Where can i find the PCoA coordinates

Hello, I generate a PCoA plots in QIIME. For example, I got an emperor file -- "unweighted_unifrac_emperor.qzv" and related "unweighted_unifrac_emperor.qza" file.

I would like to find the X, Y, Z coordinates of PCoA plots and regenerate a plot it in R. qzv is a zip file. After I unzip it, I cannot find the raw X, Y, Z data?

Can you tell me where I could find it? Should I check it in qzv or qza file?

Thanks

Hi @sdpapet,
Emperor generates its plot from the data stored in the PCoAResults object you pass into it as an input. In that .qza, you'll find the full results from your principal coordinates analysis in /<UUID>/data/ordination.txt. Using export may make this process more straightforward.

Notably, this data will not be in the form of x, y, z coordinates, but rather the n-samples x n-pricipal-coordinates table of projected values. Columns are ordered l -> r from most to least descriptive of the variance in the system, so IIRC, your 3d plot probably wants the values in the first three columns.

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Thank you very much. I also did a core analyses. For example, I build a box plots in QIIME to compare group significant.

So, I suppose the raw data was stored in the qza file in this case too, right?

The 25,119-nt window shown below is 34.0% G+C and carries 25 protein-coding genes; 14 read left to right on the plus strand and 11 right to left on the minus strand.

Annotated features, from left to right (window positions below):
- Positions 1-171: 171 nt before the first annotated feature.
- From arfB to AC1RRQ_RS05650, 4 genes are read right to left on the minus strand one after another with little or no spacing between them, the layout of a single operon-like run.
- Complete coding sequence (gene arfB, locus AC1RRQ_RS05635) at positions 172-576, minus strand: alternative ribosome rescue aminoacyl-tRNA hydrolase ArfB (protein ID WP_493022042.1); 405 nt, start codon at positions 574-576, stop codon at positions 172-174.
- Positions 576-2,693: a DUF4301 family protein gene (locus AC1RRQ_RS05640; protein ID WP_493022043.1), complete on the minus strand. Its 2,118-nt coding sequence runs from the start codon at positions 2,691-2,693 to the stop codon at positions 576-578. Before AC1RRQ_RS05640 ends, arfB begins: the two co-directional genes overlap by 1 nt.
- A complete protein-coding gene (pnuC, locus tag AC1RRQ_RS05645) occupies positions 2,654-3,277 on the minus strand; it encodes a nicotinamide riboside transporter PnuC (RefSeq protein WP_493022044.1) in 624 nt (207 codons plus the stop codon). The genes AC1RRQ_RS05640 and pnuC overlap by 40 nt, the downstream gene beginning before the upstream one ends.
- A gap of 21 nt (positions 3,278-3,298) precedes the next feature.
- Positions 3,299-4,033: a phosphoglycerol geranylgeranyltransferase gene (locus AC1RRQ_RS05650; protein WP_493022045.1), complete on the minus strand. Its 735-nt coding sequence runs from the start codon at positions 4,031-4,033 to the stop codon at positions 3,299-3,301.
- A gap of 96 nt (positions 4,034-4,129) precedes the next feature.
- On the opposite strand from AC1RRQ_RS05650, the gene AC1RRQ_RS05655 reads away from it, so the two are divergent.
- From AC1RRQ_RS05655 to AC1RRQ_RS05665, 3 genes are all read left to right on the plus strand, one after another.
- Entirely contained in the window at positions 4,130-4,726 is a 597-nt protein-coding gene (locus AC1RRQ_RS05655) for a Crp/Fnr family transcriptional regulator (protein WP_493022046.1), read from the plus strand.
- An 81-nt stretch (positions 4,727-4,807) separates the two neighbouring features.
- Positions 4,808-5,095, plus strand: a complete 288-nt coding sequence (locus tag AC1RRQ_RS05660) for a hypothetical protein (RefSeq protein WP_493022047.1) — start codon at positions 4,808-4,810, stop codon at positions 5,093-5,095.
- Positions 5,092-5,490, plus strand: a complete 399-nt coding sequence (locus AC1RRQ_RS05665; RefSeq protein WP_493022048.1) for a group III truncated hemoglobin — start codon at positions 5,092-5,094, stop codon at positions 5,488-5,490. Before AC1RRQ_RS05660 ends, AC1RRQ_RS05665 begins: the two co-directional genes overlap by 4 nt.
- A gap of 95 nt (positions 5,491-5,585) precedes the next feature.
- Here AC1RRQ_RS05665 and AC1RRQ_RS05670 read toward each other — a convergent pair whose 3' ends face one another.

I can think of one good way to find out! :wink:

You can think about the difference between .qzas and .qzvs as being the difference between data objects and visualizations of data. It's possible that a visualization has the data baked into it, but the data object itself should be a reliable source. Whether that data is formatted in the way you want it to be is another question. For example, the .qza might contain raw data, and the .qzv might contain summary statistics about it that you'd have to recalculate yourself if you started from the raw data.

Some visualizations have "click to download" links in them, to give you access to images or summary tables they contain, often in editable formats like .svg or .tsv. Others have options for customization within the vizualization - for example, the ability to manually adjust a viz's Vega spec. It's always worth looking closely - you might get what you need for free. :slight_smile:

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Thank you very much.

Just one thing, I am not sure if I understand, when you mentioned "manually adjust a viz's Vega spec".

Is Vega spec a QIIME plugin? Can you paste the link about this plot adjust method?

Thanks,

Nope. Different visualizations use different plotting tools. Vega is a declarative language for visualizing data, and is used in some visualizations.

Different vega-based visualizations may expose these controls differently. In emperor plots, for example, it's this "open in vega editor" button that will give you access:
image

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